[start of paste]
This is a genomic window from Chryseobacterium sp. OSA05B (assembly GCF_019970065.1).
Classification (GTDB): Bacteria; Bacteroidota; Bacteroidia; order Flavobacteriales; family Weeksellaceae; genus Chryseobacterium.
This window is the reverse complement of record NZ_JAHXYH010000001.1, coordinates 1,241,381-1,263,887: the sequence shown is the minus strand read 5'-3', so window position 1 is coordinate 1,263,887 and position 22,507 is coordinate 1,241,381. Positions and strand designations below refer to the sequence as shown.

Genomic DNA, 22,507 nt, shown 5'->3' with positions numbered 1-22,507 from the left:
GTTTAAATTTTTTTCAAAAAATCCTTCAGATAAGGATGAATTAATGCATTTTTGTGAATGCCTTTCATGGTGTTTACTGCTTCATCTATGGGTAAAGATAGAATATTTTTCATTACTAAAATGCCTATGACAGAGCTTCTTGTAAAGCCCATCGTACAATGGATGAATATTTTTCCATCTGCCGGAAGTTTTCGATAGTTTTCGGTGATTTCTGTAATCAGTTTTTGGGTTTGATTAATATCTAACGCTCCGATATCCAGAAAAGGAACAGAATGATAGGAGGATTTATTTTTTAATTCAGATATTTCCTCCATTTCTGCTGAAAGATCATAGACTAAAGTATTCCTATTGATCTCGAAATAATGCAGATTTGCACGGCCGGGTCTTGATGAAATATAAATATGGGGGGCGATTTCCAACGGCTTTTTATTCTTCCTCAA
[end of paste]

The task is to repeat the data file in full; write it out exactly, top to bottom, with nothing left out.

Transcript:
This is a genomic window from Chryseobacterium sp. OSA05B (assembly GCF_019970065.1).
Classification (GTDB): Bacteria; Bacteroidota; Bacteroidia; order Flavobacteriales; family Weeksellaceae; genus Chryseobacterium.
This window is the reverse complement of record NZ_JAHXYH010000001.1, coordinates 1,241,381-1,263,887: the sequence shown is the minus strand read 5'-3', so window position 1 is coordinate 1,263,887 and position 22,507 is coordinate 1,241,381. Positions and strand designations below refer to the sequence as shown.

Genomic DNA, 22,507 nt, shown 5'->3' with positions numbered 1-22,507 from the left:
GTTTAAATTTTTTTCAAAAAATCCTTCAGATAAGGATGAATTAATGCATTTTTGTGAATGCCTTTCATGGTGTTTACTGCTTCATCTATGGGTAAAGATAGAATATTTTTCATTACTAAAATGCCTATGACAGAGCTTCTTGTAAAGCCCATCGTACAATGGATGAATATTTTTCCATCTGCCGGAAGTTTTCGATAGTTTTCGGTGATTTCTGTAATCAGTTTTTGGGTTTGATTAATATCTAACGCTCCGATATCCAGAAAAGGAACAGAATGATAGGAGGATTTATTTTTTAATTCAGATATTTCCTCCATTTCTGCTGAAAGATCATAGACTAAAGTATTCCTATTGATCTCGAAATAATGCAGATTTGCACGGCCGGGTCTTGATGAAATATAAATATGGGGGGCGATTTCCAACGGCTTTTTATTCTTCCTCAA